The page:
Scope and ambit of inherent power under Section 482 vis-à-vis Section 397 CrPC explained

Supreme Court: Deciding the question as to whether availability of alternative remedy of criminal revision under Section 397 Cr.P.C.  can be a good ground to dismiss an application under Section 482 of Cr.P.C., the 3-judge bench of J. Chelameswar, Shiva Kirti Singh and Abhay Manohar Sapre, JJ termed the decision of division bench in Mohit v. State of Uttar Pradesh, (2013) 7 SCC 789 to be bad in law as in that case it was held that when an order under assail is not interlocutory in nature and is amenable to the revisional jurisdiction of the High Court then there should be a bar in invoking the inherent jurisdiction of the High Court.

The Court said that Section 482 CrPC begins with a non-obstante clause to state: “Nothing in this Code shall be deemed to limit or affect the inherent powers of the High Court to make such orders as may be necessary to give effect to any order under this Code, or to prevent abuse of the process of any Court or otherwise to secure the ends of justice.” A fortiori, there can be no total ban on the exercise of such wholesome jurisdiction where, in the words of Krishna Iyer, J. “abuse of the process of the Court or other extraordinary situation excites the court’s jurisdiction. The limitation is self-restraint, nothing more.” It was further stated that since Section 397 Cr.P.C. is attracted against all orders other than interlocutory, a contrary view would limit the availability of inherent powers under Section 482 Cr.P.C. only to petty interlocutory orders resulting into a situation wholly unwarranted and undesirable. [Prabhu Chawla v. State of Rajasthan, 2016 SCC OnLine SC 905, decided on 05.09.2016]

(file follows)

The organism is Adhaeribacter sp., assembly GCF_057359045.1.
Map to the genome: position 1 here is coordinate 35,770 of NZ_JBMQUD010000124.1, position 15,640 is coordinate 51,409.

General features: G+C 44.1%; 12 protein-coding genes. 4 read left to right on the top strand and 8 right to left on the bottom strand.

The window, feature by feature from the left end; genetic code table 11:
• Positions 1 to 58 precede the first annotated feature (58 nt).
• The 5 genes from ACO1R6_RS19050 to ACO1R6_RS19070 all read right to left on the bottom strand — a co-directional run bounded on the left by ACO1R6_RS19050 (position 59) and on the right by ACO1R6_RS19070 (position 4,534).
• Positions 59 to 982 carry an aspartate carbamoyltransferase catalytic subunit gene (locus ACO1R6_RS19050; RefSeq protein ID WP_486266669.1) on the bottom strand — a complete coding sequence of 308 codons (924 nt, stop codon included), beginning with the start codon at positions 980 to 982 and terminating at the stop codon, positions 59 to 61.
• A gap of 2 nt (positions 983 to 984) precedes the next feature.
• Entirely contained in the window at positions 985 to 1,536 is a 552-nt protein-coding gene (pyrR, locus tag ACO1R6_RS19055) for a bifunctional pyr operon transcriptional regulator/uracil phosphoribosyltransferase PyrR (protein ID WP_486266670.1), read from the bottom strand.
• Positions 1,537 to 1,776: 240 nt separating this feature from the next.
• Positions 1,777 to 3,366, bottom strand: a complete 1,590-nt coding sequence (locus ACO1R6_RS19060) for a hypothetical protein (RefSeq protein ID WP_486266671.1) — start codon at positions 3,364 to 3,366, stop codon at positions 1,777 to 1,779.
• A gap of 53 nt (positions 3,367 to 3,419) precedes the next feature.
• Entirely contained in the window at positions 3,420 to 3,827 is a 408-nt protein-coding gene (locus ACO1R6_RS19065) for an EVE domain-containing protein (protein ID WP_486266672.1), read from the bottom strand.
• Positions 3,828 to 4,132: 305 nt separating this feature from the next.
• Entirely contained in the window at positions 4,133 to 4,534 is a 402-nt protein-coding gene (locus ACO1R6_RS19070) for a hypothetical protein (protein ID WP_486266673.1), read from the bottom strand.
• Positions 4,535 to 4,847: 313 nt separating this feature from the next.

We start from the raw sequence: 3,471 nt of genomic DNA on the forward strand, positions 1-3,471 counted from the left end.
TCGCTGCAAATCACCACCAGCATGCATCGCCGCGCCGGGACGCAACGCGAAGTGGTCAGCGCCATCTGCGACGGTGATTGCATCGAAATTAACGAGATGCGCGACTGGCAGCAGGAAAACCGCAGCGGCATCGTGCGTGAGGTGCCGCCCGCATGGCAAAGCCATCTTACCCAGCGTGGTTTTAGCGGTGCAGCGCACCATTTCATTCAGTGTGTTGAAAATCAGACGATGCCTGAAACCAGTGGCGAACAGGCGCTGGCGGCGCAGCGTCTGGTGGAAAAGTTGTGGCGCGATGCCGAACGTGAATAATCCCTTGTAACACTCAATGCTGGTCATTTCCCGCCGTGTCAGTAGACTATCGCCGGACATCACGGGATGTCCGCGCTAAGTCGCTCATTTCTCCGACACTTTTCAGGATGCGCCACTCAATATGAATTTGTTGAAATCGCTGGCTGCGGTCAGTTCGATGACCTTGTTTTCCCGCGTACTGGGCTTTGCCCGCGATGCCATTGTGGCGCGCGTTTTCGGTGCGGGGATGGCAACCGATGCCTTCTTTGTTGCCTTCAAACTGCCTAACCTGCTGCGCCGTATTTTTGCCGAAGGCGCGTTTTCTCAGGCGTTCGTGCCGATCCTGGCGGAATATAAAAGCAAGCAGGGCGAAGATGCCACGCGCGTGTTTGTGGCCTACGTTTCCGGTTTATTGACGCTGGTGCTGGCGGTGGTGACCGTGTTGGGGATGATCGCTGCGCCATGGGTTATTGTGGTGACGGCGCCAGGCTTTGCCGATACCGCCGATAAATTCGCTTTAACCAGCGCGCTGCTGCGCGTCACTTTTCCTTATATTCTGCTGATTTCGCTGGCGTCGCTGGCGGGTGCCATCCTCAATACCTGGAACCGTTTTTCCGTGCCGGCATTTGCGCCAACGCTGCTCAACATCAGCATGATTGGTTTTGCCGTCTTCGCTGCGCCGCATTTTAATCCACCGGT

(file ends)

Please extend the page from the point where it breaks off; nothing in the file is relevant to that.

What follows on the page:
Join the discussion

Your email address will not be published. Required fields are marked *

ten − 8 =